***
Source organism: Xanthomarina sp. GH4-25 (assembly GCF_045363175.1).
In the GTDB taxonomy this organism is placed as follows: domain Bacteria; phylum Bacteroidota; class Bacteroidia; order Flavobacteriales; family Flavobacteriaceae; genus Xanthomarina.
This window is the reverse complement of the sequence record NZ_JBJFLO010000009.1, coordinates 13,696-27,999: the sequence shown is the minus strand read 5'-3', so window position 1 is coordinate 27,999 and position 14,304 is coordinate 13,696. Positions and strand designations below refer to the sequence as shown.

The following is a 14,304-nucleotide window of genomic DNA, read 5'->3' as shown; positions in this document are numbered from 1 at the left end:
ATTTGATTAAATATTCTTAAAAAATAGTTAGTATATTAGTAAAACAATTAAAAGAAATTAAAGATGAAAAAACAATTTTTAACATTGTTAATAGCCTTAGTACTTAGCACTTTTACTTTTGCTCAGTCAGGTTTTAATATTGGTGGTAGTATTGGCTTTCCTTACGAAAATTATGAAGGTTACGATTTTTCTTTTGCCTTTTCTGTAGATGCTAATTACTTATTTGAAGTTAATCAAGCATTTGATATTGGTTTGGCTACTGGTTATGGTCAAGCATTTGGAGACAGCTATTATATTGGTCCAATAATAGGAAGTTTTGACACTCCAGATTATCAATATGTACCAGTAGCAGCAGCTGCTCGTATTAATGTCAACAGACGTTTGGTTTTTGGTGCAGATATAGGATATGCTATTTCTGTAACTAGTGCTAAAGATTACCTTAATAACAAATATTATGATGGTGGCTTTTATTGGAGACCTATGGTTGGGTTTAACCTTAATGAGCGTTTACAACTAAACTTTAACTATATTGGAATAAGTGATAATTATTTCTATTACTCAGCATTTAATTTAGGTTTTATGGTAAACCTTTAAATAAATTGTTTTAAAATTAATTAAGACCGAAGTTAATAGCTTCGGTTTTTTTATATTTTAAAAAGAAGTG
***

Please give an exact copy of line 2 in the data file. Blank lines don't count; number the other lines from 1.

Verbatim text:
In the GTDB taxonomy this organism is placed as follows: domain Bacteria; phylum Bacteroidota; class Bacteroidia; order Flavobacteriales; family Flavobacteriaceae; genus Xanthomarina.